There is no recent news on Libya’s current oil production which has been fluctuating from 200,000 to 500,000 b/d as the valves from western Libyan oil fields are opened and closed by disgruntled tribesmen. Crude production in February was down to 350,000 b/d from 1.6 million in 2010.
Saudi Arabia: With some 10 million b/d of crude production, political developments in Saudi Arabia are always of interest. Recently the IEA called for the Saudis to maintain their production at current levels in order to resupply world stocks that were drawn down during the recent winter and to avoid a price spike.  This will be difficult for the Saudis as they plan to shut-in some 750,000 b/d of crude production next month in order to upgrade facilities at the Shaybah oil field.
Saudi Arabia’s political position in the Middle East has shifted radically in the last few years. Relations with Washington have deteriorated due to the US’s failure to intervene in the Syrian situation on behalf of the Sunni insurgents and for negotiating with Tehran on the nuclear issue. Riyadh believes a nuclear treaty would leave Tehran in a much stronger position to incite trouble among the Shiites living in eastern Saudi Arabia and in Bahrain.
Recent developments in Egypt, where Riyadh and its Gulf associates are supplying the funds to keep the military government from economic collapse, have brought the Saudis in conflict with Qatar which supports the Muslim Brotherhood. The Saudis are going after the Qatar-based Al Jazeera television network for what it perceives as being its anti-monarchy stance and has begun to prosecute the networks journalists in Saudi Arabia as terrorists.  This Saudis also are nearing a succession crisis in which the 89-year old king and his generation pass from the scene and power devolves on much younger men.  Whether this generation will be able to maintain the monarchy in the face of changes which are engulfing the region much longer will likely determine how much oil will be coming out of the Gulf in the decades ahead.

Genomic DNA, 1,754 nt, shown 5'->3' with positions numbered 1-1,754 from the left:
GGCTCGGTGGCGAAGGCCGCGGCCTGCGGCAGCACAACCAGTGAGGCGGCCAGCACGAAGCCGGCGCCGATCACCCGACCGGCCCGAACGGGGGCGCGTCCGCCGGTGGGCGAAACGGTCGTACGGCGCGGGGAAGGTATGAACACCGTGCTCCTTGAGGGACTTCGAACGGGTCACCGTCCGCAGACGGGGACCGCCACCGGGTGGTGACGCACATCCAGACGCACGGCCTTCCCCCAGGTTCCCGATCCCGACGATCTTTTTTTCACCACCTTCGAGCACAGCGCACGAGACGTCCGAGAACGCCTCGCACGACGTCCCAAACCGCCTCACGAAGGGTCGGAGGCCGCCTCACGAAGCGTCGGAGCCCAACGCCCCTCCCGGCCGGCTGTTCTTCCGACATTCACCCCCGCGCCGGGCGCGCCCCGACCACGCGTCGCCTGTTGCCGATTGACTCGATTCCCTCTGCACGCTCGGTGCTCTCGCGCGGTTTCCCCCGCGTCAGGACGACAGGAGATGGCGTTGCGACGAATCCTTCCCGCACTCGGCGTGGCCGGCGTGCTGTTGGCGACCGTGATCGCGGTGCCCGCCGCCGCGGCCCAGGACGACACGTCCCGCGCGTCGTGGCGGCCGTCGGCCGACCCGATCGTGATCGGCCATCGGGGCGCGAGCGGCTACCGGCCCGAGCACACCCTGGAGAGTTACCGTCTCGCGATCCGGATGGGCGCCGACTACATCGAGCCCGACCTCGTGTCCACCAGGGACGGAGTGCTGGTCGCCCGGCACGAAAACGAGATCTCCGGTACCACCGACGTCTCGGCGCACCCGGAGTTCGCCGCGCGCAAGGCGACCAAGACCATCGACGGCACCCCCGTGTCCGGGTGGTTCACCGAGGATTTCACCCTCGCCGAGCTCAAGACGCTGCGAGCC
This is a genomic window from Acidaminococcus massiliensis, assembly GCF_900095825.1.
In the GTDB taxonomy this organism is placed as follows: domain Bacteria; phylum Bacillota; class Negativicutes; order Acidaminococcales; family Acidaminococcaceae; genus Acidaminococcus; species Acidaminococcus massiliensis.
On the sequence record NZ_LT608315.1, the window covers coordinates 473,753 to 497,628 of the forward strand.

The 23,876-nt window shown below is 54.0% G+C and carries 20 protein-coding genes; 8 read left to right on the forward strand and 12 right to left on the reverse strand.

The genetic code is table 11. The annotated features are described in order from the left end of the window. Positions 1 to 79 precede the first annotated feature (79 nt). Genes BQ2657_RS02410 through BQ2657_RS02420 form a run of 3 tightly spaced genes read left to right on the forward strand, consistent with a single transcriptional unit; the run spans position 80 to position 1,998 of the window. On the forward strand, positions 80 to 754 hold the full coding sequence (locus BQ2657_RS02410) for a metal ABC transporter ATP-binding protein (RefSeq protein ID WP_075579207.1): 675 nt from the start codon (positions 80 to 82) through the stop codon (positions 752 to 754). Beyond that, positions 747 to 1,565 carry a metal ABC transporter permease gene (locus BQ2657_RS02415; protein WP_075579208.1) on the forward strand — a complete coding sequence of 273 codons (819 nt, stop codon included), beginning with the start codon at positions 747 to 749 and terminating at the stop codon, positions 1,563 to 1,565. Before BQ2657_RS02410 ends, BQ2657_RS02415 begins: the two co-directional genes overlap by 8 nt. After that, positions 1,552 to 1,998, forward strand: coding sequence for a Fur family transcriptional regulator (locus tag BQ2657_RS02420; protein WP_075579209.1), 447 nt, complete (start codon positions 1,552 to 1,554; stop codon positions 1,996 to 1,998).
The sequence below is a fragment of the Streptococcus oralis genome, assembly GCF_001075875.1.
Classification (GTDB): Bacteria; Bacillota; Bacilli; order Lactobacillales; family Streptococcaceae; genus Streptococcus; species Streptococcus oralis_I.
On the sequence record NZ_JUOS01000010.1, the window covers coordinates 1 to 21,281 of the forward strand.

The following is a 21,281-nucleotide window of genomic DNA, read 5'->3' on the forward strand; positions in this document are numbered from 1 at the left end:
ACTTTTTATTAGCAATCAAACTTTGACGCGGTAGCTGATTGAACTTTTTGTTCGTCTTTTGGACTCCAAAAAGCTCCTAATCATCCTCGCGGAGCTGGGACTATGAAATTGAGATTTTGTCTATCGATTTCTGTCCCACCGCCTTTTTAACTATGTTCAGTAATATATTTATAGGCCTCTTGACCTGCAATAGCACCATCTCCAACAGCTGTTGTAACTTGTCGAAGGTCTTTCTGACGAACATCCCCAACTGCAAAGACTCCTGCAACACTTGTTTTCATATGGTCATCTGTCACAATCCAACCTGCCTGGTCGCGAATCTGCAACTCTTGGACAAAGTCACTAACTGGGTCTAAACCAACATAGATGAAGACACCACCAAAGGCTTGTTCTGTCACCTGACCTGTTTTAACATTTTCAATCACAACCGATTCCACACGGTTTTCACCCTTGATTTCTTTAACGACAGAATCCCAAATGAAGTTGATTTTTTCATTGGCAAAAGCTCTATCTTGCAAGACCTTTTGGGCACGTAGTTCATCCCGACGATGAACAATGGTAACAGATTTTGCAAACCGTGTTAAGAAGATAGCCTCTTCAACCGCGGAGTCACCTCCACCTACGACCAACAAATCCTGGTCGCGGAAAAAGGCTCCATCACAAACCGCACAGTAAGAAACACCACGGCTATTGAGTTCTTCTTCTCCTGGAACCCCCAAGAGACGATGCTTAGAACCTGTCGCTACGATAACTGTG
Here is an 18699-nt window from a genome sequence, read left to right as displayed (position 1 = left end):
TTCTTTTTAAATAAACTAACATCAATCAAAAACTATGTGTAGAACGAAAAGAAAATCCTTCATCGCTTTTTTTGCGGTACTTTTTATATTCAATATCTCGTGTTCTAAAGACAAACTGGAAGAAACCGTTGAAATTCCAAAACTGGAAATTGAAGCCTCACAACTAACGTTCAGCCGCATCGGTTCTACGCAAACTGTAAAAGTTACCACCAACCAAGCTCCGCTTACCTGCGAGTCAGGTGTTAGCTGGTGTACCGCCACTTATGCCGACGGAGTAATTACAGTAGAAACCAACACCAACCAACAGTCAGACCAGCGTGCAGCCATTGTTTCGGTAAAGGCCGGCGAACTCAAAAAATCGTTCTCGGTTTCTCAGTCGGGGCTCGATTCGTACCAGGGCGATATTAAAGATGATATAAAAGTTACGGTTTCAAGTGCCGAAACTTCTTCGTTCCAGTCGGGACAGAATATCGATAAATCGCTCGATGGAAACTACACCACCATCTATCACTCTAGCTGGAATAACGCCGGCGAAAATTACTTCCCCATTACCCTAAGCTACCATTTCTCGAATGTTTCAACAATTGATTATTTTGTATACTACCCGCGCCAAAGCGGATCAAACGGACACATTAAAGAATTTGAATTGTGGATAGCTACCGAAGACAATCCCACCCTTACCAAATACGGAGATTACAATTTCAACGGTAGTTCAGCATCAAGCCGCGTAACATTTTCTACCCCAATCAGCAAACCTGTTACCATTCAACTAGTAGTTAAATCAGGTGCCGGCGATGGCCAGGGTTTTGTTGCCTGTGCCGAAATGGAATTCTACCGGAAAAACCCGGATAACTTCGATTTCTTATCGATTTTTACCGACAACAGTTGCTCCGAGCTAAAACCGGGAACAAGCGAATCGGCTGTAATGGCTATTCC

Israel: Tel Aviv launched airstrikes against Syrian army sites last week in retaliation for an attack on an Israeli patrol on the Golan Heights. The attack was the first on Syrian territory that Israel has openly acknowledged since the Syrian uprising began three years ago.  Previous Israeli airstrikes on targets in Syria were aimed at destroying advanced military equipment on its way to Hezbollah in Lebanon. The incident is raising questions about increased Israeli involvement in the Syrian Civil war. The Israelis say than only a third of Israel’s frontier with Syria is controlled by the Syrian Army, with the rest in the hands of radical Sunni groups and even Hezbollah. The dangers of Israel being dragged into Syrian civil war seem to be increasing.  More Israeli involvement would like trigger increased passions in the region.